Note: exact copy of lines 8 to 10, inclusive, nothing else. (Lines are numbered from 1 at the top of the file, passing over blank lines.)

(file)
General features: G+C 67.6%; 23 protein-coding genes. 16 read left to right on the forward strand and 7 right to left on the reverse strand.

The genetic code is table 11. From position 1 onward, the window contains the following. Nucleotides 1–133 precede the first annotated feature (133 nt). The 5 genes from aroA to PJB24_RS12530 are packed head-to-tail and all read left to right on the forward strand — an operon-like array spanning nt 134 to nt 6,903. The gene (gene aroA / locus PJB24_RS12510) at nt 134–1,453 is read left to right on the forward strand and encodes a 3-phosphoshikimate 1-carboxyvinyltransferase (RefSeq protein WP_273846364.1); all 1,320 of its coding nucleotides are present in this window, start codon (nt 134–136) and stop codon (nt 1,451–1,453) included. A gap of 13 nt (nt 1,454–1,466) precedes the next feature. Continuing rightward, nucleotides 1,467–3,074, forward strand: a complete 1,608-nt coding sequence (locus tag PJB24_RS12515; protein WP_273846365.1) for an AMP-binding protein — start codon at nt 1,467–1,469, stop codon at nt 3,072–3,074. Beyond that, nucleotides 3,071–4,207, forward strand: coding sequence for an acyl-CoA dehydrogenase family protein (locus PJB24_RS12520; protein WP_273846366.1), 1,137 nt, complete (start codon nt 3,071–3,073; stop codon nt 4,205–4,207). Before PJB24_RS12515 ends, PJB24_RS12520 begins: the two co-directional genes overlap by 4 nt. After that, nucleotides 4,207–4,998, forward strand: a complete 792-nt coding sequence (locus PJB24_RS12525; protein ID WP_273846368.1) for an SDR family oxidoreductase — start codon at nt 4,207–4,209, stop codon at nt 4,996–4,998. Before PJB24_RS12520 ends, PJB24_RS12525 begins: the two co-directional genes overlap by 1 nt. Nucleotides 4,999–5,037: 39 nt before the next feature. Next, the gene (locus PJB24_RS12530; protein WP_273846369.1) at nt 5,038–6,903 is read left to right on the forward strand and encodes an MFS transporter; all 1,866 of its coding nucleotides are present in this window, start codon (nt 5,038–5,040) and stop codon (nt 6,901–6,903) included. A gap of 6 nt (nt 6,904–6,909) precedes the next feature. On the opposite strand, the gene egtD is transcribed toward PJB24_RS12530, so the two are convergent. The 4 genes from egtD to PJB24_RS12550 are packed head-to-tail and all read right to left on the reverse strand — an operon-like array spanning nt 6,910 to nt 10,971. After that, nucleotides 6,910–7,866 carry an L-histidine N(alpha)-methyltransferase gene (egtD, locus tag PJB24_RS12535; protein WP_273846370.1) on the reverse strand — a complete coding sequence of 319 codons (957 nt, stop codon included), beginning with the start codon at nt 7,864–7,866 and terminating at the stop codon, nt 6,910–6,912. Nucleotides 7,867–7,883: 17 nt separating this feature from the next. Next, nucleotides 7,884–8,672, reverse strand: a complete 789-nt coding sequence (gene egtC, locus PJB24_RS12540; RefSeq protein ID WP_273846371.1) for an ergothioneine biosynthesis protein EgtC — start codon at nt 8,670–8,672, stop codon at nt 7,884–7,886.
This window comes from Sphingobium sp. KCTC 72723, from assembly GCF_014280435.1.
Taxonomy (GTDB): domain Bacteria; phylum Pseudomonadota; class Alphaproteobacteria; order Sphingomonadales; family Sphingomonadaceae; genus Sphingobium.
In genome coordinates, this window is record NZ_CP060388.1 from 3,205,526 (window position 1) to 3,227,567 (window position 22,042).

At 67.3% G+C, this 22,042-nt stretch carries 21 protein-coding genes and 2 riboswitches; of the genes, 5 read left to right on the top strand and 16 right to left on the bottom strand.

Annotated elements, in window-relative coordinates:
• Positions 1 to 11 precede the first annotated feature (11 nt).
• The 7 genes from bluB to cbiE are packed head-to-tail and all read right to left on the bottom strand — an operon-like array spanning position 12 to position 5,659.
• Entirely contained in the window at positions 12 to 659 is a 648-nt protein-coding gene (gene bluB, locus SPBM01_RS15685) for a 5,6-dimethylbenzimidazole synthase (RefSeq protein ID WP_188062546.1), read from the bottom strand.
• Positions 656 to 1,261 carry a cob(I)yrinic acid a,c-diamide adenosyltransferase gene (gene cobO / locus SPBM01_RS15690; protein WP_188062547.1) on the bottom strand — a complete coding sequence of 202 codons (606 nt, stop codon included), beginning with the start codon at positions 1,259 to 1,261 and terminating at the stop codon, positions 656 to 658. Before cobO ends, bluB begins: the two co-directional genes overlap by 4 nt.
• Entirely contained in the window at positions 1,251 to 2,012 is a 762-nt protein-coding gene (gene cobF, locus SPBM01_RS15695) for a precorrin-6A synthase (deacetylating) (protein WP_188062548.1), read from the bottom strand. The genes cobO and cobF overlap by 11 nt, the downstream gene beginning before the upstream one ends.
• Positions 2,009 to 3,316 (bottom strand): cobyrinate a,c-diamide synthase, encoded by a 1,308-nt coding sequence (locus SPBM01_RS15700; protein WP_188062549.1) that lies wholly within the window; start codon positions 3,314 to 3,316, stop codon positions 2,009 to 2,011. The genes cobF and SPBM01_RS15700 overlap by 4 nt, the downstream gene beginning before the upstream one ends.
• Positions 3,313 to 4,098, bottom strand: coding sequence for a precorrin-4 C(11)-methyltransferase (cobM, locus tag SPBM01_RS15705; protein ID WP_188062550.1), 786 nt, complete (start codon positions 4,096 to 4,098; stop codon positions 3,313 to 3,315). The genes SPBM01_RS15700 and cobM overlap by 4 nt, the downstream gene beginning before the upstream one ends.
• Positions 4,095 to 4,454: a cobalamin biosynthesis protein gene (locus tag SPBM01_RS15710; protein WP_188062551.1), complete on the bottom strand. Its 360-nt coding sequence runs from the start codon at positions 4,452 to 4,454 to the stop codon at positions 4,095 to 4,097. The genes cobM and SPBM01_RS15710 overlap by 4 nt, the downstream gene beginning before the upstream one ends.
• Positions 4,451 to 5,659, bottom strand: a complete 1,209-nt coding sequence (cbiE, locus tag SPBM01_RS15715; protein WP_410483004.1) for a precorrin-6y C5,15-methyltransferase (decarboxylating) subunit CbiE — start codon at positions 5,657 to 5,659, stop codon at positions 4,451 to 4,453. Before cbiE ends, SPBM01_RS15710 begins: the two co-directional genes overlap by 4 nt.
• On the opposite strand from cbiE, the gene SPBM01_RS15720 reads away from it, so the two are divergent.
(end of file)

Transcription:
• Positions 1 to 11 precede the first annotated feature (11 nt).
• The 7 genes from bluB to cbiE are packed head-to-tail and all read right to left on the bottom strand — an operon-like array spanning position 12 to position 5,659.
• Entirely contained in the window at positions 12 to 659 is a 648-nt protein-coding gene (gene bluB, locus SPBM01_RS15685) for a 5,6-dimethylbenzimidazole synthase (RefSeq protein ID WP_188062546.1), read from the bottom strand.